IDB poverty-reduction plan

The Inter-American Development Bank (IDB) has launched the second call for proposals for civil society organizations that carry out activities focused on poverty reduction and social inclusion and development in Latin America and the Caribbean.

The announcement was made in Panama City, Panama by Yasuhiro Atsumi, the bank’s executive director, for the government of Japan, at the IDB annual meeting, attended by about 200 delegates.

The call is for projects that support development through sustainable solutions in education, social protection, gender and rural community development in vulnerable communities in the 26 borrowing countries of the region.

According to the IDB, winning organizations will be awarded a total of US$5 million in non-refundable technical cooperation; each project will receive between US$500,000 and US$1 million.

The funds come from the Japan Special Fund for Poverty Reduction administrated by the bank. Proposals must be submitted before May 15, 2013 through IDB’s website.

“We believe civil society organizations that have key technical capacity and community reach are natural operational partners for the IDB and in that they can provide innovative solutions and participative methods to solving development problems and in a sustainable manner”, said Roberto Vellutini, vice president for countries at the IDB.

During the meeting, he said opinions were exchanged and presentations of experiences and proposals from civil society, governments, private sector and IDB were made regarding the creation and implementation of innovative partnerships for sustainable, inclusive development.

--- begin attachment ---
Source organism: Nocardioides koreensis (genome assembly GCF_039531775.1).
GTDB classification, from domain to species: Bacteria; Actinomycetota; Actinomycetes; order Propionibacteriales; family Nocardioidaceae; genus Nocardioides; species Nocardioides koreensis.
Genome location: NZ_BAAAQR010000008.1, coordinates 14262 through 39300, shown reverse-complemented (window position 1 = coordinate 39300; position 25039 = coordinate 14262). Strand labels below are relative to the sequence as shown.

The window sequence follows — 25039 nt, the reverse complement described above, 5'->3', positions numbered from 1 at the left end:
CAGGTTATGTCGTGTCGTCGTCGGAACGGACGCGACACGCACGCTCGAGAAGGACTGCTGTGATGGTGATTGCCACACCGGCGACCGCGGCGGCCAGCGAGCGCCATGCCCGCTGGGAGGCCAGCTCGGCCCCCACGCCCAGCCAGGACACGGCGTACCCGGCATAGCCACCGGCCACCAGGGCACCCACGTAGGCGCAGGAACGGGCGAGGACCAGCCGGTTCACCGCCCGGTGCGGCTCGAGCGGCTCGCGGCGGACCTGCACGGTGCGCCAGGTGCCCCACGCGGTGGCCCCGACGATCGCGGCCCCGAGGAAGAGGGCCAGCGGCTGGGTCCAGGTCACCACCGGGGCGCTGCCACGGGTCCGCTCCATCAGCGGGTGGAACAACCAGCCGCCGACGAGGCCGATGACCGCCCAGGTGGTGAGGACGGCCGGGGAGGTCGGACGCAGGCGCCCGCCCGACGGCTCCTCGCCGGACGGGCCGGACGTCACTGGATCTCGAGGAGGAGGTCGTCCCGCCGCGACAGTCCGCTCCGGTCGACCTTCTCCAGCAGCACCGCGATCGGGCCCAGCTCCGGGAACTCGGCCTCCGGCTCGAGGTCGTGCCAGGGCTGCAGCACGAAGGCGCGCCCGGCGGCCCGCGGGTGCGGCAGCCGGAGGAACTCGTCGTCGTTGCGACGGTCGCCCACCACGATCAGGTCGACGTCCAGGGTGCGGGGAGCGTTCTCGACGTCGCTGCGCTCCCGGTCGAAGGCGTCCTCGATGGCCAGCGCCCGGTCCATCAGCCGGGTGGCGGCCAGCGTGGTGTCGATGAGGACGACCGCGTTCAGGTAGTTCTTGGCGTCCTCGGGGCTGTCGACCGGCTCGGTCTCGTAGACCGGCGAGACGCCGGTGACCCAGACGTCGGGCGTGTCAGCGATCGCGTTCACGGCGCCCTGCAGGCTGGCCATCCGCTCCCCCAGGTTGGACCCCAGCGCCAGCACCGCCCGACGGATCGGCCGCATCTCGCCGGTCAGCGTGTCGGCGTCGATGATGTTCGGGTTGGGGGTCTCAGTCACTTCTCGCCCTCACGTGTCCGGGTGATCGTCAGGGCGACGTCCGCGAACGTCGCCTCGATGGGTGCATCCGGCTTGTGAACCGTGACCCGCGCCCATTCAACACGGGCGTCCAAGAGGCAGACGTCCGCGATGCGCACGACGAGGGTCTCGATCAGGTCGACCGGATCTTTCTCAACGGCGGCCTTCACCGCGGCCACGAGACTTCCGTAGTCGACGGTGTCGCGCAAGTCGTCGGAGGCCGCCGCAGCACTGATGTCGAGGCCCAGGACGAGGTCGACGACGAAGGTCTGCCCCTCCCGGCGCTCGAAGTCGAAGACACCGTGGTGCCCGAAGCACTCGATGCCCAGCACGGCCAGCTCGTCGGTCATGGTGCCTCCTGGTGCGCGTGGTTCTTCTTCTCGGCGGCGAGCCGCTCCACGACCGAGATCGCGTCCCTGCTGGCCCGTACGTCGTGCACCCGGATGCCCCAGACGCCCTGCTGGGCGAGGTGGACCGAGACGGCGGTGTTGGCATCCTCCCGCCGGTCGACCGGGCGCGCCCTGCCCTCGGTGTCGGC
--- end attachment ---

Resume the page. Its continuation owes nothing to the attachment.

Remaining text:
In their role of social leaders and public figures, the panelists discussed lessons learned and best practices in projects with high social impact.

The IDB said Civil Society Organizations (CSOs) are key partners in the development of the region, adding that it “highly values” the contribution these organizations make as technical experts, knowledge generators, project implementators, defenders of vulnerable communities and promoters of transparency.

IDB said it works directly with CSOs in the execution of projects that impact development. In this regard, it said organizations have contributed greatly to IDB’s work, and with their technical contributions and field knowledge of the communities where the bank operates.

The Japanese trust funds are the result of the cooperation and contribution efforts between IDB and Japan for the development of Latin America and the Caribbean.

The IDB said the resources of the Japanese Trust Funds have been directed to support small countries with few resources in social sectors, such as the environment, infrastructure, and productive activities.

The IDB said the call for proposals is specifically related to Community Development Programs of the Japan Special Fund for Poverty Reduction.

“This fund has an ample trajectory in the implementation of community development programs in varied sectors of many countries with the contribution of many local community development organizations,” it said.

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